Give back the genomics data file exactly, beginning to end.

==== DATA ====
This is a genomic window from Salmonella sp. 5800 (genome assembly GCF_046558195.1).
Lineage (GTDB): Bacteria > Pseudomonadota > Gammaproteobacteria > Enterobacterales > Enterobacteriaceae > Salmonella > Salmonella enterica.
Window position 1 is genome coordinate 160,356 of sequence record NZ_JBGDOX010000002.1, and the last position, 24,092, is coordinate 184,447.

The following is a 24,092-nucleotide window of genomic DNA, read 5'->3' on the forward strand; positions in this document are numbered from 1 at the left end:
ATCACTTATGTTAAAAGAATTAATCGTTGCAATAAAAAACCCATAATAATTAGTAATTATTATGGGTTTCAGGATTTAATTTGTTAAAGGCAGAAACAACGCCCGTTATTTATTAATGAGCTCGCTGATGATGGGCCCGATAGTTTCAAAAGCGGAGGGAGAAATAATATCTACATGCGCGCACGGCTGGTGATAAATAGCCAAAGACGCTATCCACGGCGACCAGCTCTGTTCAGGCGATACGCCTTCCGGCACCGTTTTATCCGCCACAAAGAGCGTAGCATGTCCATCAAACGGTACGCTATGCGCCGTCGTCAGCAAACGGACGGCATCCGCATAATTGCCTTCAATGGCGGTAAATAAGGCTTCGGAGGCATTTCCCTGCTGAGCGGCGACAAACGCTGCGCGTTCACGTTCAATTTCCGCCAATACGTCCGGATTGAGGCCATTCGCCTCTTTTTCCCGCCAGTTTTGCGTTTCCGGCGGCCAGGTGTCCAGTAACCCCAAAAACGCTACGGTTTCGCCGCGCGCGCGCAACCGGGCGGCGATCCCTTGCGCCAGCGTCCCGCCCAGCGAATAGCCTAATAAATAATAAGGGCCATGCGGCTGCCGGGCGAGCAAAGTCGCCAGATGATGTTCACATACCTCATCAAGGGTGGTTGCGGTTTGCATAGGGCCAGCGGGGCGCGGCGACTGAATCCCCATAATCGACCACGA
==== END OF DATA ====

This is a genomic window from Salmonella sp. 5800 (genome assembly GCF_046558195.1).
Lineage (GTDB): Bacteria > Pseudomonadota > Gammaproteobacteria > Enterobacterales > Enterobacteriaceae > Salmonella > Salmonella enterica.
Window position 1 is genome coordinate 160,356 of sequence record NZ_JBGDOX010000002.1, and the last position, 24,092, is coordinate 184,447.

The following is a 24,092-nucleotide window of genomic DNA, read 5'->3' on the forward strand; positions in this document are numbered from 1 at the left end:
ATCACTTATGTTAAAAGAATTAATCGTTGCAATAAAAAACCCATAATAATTAGTAATTATTATGGGTTTCAGGATTTAATTTGTTAAAGGCAGAAACAACGCCCGTTATTTATTAATGAGCTCGCTGATGATGGGCCCGATAGTTTCAAAAGCGGAGGGAGAAATAATATCTACATGCGCGCACGGCTGGTGATAAATAGCCAAAGACGCTATCCACGGCGACCAGCTCTGTTCAGGCGATACGCCTTCCGGCACCGTTTTATCCGCCACAAAGAGCGTAGCATGTCCATCAAACGGTACGCTATGCGCCGTCGTCAGCAAACGGACGGCATCCGCATAATTGCCTTCAATGGCGGTAAATAAGGCTTCGGAGGCATTTCCCTGCTGAGCGGCGACAAACGCTGCGCGTTCACGTTCAATTTCCGCCAATACGTCCGGATTGAGGCCATTCGCCTCTTTTTCCCGCCAGTTTTGCGTTTCCGGCGGCCAGGTGTCCAGTAACCCCAAAAACGCTACGGTTTCGCCGCGCGCGCGCAACCGGGCGGCGATCCCTTGCGCCAGCGTCCCGCCCAGCGAATAGCCTAATAAATAATAAGGGCCATGCGGCTGCCGGGCGAGCAAAGTCGCCAGATGATGTTCACATACCTCATCAAGGGTGGTTGCGGTTTGCATAGGGCCAGCGGGGCGCGGCGACTGAATCCCCATAATCGACCACGA